Campaigners poured “oil” in front of the Cop26 venue in Glasgow in protest ahead of the historic climate change summit.
Members of Ocean Rebellion were dressed in suits and carried cans of oil on their heads as they spilled golden syrup on the ground near where the conference is due to take place from Sunday.
In a social media statement, the group said: “Our oil figures have poured 75 liters of ‘oil’ on the ground outside the Glasgow venue of the Cop26 climate change conference which begins on Sunday.
“The sticky oily mess has been cleaned up by our dirty scrubbers, a bunch of ‘cleaners’ that green anyone’s dirty things.”
The protest comes just days before world leaders gather in Glasgow for Cop26, an event where countries are under pressure to discuss and increase their ambition to tackle the climate crisis.
Up to 30,000 people will descend on Scotland’s largest city over a two-week period.
Earlier on Friday, four activists from the climate change group Extinction Rebellion were pictured with bike locks around their necks strapped to the University of Glasgow memorial doors.
The protesters, who are all university students, are calling on the institution to adopt the Green New Deal – a climate strategy developed by students and university staff.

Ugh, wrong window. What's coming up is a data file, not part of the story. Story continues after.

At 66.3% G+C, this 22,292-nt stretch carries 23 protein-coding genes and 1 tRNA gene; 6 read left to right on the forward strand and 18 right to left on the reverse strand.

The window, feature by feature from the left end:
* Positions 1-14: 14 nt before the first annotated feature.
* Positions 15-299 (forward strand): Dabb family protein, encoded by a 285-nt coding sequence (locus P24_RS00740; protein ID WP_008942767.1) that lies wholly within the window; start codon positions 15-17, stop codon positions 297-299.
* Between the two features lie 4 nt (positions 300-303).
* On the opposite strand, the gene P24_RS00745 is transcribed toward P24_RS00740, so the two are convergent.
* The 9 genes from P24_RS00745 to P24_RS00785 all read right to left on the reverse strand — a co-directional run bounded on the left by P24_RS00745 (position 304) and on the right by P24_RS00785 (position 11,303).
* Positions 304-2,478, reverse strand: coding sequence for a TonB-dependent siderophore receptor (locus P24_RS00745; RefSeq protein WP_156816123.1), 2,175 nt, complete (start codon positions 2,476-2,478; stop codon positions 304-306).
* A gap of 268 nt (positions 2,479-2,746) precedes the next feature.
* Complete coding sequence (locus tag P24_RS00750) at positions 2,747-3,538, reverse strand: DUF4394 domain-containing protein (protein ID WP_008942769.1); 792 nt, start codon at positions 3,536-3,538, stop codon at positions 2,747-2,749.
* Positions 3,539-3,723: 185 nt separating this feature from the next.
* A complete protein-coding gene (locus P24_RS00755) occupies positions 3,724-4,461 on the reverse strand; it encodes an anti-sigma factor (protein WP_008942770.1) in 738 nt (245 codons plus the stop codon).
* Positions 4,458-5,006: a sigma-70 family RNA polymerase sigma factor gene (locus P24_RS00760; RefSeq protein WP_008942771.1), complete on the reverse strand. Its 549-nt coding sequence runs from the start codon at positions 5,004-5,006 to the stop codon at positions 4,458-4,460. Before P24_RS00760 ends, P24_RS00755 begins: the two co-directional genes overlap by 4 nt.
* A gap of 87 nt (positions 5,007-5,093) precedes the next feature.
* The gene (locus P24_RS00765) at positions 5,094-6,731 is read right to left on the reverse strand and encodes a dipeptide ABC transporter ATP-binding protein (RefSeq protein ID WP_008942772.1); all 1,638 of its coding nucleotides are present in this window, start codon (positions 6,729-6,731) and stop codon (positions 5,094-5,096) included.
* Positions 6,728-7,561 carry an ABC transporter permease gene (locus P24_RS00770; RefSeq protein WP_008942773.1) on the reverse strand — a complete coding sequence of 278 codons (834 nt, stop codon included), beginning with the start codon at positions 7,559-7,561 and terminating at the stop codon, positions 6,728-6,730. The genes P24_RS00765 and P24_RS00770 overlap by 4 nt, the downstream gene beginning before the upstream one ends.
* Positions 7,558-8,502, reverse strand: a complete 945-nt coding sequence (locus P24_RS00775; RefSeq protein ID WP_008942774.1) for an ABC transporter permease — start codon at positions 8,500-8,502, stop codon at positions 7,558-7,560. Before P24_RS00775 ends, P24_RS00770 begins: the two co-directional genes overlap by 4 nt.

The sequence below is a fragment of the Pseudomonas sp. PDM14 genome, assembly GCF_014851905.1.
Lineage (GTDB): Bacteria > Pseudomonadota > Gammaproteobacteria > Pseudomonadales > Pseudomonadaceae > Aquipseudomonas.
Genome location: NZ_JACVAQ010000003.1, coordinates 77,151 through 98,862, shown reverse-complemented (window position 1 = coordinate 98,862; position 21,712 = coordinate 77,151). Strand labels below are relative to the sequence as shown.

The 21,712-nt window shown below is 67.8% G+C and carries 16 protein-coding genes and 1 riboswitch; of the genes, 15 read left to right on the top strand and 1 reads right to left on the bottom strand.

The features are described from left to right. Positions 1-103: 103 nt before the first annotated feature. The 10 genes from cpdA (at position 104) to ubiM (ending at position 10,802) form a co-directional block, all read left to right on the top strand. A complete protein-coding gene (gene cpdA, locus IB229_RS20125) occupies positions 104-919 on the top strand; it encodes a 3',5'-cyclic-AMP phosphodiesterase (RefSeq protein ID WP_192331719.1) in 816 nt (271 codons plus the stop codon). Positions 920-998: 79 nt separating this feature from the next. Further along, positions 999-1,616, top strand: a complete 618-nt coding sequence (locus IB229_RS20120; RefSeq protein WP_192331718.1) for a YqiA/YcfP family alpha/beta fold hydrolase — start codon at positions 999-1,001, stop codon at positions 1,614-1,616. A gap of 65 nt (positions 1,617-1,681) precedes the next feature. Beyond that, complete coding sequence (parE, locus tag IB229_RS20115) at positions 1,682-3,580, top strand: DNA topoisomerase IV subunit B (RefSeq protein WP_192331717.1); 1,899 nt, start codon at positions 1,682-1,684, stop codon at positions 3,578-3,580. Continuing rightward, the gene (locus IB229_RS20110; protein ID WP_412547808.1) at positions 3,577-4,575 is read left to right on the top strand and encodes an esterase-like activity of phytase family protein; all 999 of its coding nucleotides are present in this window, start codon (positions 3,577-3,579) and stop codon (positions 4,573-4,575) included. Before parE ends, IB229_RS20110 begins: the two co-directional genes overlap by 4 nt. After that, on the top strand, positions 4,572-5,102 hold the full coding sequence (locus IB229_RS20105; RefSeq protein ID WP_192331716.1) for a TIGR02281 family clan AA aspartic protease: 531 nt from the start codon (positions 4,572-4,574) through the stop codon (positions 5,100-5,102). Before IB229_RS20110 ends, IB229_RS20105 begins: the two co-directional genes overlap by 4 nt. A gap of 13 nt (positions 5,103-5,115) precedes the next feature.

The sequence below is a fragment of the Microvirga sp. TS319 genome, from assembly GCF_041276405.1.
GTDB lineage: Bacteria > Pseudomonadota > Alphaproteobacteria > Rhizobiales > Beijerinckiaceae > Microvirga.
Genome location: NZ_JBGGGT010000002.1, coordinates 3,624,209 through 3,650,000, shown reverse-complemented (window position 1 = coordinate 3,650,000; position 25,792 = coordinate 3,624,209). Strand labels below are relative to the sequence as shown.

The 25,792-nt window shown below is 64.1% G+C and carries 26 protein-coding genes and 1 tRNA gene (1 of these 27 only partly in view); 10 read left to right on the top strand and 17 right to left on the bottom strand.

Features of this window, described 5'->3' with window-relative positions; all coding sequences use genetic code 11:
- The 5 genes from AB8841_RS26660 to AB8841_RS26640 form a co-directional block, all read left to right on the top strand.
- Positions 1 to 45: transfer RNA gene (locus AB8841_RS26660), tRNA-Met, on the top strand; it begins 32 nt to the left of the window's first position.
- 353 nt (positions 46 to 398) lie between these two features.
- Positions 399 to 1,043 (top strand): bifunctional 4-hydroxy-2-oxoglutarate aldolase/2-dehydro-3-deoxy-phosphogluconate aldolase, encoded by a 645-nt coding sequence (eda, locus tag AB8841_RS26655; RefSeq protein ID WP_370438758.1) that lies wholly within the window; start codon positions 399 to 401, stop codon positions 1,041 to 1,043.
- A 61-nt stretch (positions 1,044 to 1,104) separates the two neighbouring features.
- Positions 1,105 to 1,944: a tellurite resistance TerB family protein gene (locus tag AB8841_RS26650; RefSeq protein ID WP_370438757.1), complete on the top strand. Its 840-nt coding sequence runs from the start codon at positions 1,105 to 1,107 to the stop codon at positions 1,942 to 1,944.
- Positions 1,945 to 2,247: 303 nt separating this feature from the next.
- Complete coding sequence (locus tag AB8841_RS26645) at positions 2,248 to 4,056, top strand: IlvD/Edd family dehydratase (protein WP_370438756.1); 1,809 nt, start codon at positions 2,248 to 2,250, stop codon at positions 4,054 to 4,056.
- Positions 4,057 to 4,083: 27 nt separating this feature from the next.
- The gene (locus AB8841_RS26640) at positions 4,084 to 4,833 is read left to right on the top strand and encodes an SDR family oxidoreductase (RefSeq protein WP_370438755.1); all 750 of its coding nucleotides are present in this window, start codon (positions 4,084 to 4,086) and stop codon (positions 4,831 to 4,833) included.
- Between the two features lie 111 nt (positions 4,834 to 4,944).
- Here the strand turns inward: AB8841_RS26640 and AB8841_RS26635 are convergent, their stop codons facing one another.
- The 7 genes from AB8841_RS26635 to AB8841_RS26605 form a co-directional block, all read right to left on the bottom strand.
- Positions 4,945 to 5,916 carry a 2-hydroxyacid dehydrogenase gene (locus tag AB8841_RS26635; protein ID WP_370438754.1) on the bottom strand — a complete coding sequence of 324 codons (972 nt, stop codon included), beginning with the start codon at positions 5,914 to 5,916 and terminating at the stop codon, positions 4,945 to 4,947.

Activists claimed that members of the accord’s coalition had “no more discussions, no more dithering, no more delays” after meeting with the university’s vice-chancellor, Anton Muscatelli; the chief operating officer, David Duncan; and Center for Sustainable Solutions director Professor Jaime Toney to discuss the deal Thursday.
Protester Vidya Nanthakumar, 21, said: “We have locked ourselves in this door because we are so frustrated that the university refuses to take the urgent action required by the climate crisis.
Another activist, Eve Sharples, also 21, added: “We are dismayed that the university refused even one pledge for real climate action at yesterday’s meeting. .
“We know what to do, the Green New Deal made this clear when it was released two years ago.
“The university needs to live up to its climate rhetoric and implement the deal now.”
The agreement includes 60 demands that “would put an end to the countless destructive practices of the environment of the university”, according to the protesters.
A spokesperson for the University of Glasgow said: ‘We were the first university in Scotland to declare a climate emergency and we have since published our response to this emergency, which commits us to achieving the ambitious goal of achieve net carbon neutrality by 2030.
“The principal met students yesterday who are concerned about the climate crisis and encourage the university to go further and faster.
“We continue to welcome views from across our community and will continue to work with our various student bodies to achieve our ambitious carbon reduction goals. “